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Selena Tranter supported by the Titans' Queensland representatives Chris McQueen and David Shillington.

She has 15 years of experience playing for Queensland against New South Wales in the rugby union arena but Selena Tranter knows that interstate rivalry in rugby league will take her to a whole other level this Saturday.

At 41 years of age Tranter will make her debut for a Queensland team that has reigned supreme over NSW for the past 17 years but has a decorated career in rugby union that includes being the Wallaroos' most capped player of all time.

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The clash between Queensland and NSW serves as the opening game to a double-header that also features the NRL game between the Titans and the Eels at Cbus Super Stadium on Saturday afternoon with last year's result a 4-all draw in Townsville.

Born into a household in Mackay with split allegiances when it came to State of Origin, Tranter only began playing rugby league last year and was selected to play for Queensland before having to withdraw due to injury.

A key member of the Burleigh team that won the Brisbane and District premiership last season, Tranter was unsure another opportunity to represent Queensland would come her way but said she is excited about what rugby league's fiercest rivalry will throw at her.

"Steph [Hancock, Queensland and Australia captain] bailed me up and told me that the toughest game I have played in league so far, this will be 10 times as fast and hard," said Tranter.

"You always hear people talk about State of Origin, the blokes talk about it, so you know that it will be a step up for sure.

"I grew up with three older brothers and an older sister and my youngest brother and I were born in Queensland and the rest were born in NSW so State of Origin has always been hotly contested in our house.

"Queensland-New South Wales is just a whole different breed of game. You can play any other team – maybe New Zealand is up there in terms of competitiveness – but there's just something about Queensland-NSW."

A back-rower considered one of the strongest hitters in the women's game, Tranter played in the All Stars game in February but has no expectations of cracking it for a spot in the Jillaroos team.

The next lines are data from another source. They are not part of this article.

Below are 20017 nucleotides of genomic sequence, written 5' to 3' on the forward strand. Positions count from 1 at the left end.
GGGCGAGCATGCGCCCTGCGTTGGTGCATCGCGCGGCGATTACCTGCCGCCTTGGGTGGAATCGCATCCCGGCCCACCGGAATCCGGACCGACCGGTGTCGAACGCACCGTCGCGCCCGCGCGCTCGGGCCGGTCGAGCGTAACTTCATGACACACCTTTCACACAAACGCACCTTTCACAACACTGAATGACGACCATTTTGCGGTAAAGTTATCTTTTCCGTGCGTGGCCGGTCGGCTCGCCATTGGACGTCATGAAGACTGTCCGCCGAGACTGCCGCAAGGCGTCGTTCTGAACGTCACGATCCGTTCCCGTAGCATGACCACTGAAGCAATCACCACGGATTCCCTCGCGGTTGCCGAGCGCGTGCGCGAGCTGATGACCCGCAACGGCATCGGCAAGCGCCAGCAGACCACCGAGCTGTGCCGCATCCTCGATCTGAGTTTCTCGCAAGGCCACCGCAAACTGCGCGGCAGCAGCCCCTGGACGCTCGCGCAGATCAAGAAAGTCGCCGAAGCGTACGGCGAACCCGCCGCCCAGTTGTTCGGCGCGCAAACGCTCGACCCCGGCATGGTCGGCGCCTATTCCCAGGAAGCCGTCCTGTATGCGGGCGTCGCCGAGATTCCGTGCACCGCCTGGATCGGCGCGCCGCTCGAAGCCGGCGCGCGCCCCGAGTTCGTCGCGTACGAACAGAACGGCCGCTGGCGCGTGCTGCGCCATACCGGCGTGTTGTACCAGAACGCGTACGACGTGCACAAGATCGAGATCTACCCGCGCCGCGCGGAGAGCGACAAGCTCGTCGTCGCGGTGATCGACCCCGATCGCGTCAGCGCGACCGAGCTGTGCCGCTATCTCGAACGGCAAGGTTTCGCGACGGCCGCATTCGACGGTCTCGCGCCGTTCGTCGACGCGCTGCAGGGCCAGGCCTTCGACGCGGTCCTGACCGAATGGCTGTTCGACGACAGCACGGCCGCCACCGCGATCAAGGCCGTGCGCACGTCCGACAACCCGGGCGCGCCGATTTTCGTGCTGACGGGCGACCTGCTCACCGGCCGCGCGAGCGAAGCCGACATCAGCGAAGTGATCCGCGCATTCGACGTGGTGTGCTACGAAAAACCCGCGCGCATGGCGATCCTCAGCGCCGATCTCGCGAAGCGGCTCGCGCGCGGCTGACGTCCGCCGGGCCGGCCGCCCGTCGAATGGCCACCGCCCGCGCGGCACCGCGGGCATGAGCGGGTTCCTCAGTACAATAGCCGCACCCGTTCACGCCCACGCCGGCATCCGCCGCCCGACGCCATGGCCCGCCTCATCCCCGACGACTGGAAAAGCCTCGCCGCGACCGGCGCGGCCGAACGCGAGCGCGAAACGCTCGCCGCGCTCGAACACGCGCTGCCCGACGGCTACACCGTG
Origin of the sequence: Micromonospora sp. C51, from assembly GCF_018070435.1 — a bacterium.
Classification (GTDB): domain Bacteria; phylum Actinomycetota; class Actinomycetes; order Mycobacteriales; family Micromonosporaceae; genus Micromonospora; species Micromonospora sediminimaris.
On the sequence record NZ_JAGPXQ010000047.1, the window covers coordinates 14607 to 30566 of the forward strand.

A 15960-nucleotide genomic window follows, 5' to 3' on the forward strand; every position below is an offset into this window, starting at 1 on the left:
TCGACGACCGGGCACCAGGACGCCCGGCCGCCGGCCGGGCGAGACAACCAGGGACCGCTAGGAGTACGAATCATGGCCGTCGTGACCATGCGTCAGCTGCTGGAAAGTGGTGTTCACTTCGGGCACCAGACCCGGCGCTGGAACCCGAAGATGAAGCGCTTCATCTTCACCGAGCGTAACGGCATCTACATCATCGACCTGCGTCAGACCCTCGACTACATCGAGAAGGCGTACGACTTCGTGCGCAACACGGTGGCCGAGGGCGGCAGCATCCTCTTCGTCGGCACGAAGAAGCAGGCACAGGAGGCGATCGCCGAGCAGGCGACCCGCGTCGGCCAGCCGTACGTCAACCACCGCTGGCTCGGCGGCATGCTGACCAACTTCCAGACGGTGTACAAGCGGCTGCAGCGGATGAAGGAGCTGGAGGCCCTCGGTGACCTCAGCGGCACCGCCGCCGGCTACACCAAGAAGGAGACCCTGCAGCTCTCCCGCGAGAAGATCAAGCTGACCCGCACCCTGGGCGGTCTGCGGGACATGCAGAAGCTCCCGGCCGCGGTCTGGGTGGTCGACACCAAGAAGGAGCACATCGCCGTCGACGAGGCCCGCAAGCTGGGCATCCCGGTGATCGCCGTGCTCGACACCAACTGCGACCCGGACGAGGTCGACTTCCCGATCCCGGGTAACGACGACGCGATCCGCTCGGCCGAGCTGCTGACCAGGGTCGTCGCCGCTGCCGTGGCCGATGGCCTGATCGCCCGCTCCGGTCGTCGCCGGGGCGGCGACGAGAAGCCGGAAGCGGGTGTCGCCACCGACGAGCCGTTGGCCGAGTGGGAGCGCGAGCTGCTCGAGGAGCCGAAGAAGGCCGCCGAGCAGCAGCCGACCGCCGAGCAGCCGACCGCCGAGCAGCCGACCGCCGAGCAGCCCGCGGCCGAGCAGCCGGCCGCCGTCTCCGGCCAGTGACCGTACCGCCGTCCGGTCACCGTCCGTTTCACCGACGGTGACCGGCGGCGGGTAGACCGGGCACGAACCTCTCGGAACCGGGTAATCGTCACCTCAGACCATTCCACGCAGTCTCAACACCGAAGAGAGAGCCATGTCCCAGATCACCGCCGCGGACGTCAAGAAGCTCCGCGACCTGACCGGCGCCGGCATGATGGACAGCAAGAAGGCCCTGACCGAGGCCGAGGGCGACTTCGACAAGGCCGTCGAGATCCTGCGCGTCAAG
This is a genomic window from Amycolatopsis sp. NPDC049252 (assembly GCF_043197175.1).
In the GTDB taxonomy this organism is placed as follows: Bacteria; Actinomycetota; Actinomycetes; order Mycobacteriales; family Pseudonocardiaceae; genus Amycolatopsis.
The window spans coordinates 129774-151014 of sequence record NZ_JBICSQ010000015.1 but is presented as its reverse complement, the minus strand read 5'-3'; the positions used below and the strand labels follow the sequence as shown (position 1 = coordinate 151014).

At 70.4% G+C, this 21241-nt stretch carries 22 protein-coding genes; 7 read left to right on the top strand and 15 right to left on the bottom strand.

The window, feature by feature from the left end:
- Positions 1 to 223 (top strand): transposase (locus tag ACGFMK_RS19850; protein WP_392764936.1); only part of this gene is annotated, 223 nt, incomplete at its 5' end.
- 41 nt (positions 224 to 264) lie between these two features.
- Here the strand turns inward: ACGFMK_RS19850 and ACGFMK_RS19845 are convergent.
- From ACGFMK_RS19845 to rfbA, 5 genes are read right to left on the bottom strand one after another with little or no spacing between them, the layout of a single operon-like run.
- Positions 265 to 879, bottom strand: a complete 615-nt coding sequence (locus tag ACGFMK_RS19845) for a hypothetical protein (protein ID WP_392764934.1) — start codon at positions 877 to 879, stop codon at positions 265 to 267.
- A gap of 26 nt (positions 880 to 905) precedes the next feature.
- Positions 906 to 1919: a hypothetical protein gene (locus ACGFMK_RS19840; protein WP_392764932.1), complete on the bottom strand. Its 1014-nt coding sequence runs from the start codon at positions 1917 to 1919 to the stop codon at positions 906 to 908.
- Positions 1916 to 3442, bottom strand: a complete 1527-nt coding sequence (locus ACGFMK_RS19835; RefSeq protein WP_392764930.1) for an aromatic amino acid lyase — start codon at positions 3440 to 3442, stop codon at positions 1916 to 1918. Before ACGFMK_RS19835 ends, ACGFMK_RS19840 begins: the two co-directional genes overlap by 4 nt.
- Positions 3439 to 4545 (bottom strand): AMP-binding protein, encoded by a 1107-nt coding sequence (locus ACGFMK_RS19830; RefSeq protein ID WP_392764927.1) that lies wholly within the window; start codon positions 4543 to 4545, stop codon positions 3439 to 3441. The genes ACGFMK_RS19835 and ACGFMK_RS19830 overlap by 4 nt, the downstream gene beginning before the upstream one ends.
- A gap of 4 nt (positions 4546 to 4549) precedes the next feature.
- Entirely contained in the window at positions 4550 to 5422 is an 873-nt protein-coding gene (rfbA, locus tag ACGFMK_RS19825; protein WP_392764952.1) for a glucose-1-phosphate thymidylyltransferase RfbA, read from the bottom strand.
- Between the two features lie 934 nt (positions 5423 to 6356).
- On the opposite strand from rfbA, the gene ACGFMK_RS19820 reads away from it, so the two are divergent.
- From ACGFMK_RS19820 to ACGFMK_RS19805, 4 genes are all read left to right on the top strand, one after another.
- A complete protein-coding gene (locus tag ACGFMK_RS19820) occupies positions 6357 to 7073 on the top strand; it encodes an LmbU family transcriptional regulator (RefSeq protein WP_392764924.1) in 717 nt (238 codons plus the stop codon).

Her introduction to rugby league came as a virtue of living close by to Burleigh's home ground of Pizzey Park and a desire to scratch that sporting itch before having to retire from competitive sport.

Despite her lack of experience in rugby league to that point Tranter was selected to play for Queensland 12 months ago and said ruling herself out due to injury was one of the toughest decisions she has made in her sporting endeavours.

"To get that injury, it was something that I probably could have pushed through but I don't think that's right," said Tranter, who was being troubled by a knee cartilage problem.

"It was just a matter of convenience that I took up rugby league. To then get picked in the south-east Queensland team I was stoked and then to get picked for Queensland I was quite overwhelmed. I may have even shed a tear or two, it was really emotional.

"When you get picked for a Queensland team you want to be able to give it everything that you've got so it was a bit overwhelming last year. Since then I've worked really hard to be ready should the opportunity come again.

"I didn't feel 100 per cent and I thought that if I couldn't give 100 per cent then I'd rather someone else have the opportunity, especially at my age. If you can't be giving 100 per cent younger ones should be given the opportunity."

Titans back-rower Chris McQueen has represented Queensland five times in the Origin arena and spoke of his admiration for the women's game having seen it for the first time at the Auckland Nines in 2014.

"There are some pretty skilful girls out there playing the game," said McQueen.

"It was good to see that the Jillaroos and the Kiwi girls' game was on TV this year but I'm excited for this one this weekend.

"Queensland have won 17 in a row – had the draw last year – but excited to watch that.

"[The Nines] was good to watch. They've got some skill out there the girls and they can whack so it's pretty entertaining to watch."

As for the prospect of Queensland's dominance coming to an end, Tranter said that she and the rest of the team know they are the ones with everything to lose.

"It's daunting because if they lose I'll be the unlucky charm!" she said.

"We can't take anything for granted going into this game. I know Ru (NSW captain Ruan Sims) will have the girls up and ready to go and any game between Queensland and New South Wales is up for grabs from the beginning.

"Obviously it's an achievement [to be unbeaten for 17 years] but the girls don't take that for granted at all.

"Obviously there is a lot to lose and a lot to win for NSW because of it but really you have to take each game as it comes."

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National Rugby League respects and honours the Traditional Custodians of the land and pay our respects to their Elders past, present and future. We acknowledge the stories, traditions and living cultures of Aboriginal and Torres Strait Islander peoples on the lands we meet, gather and play on.

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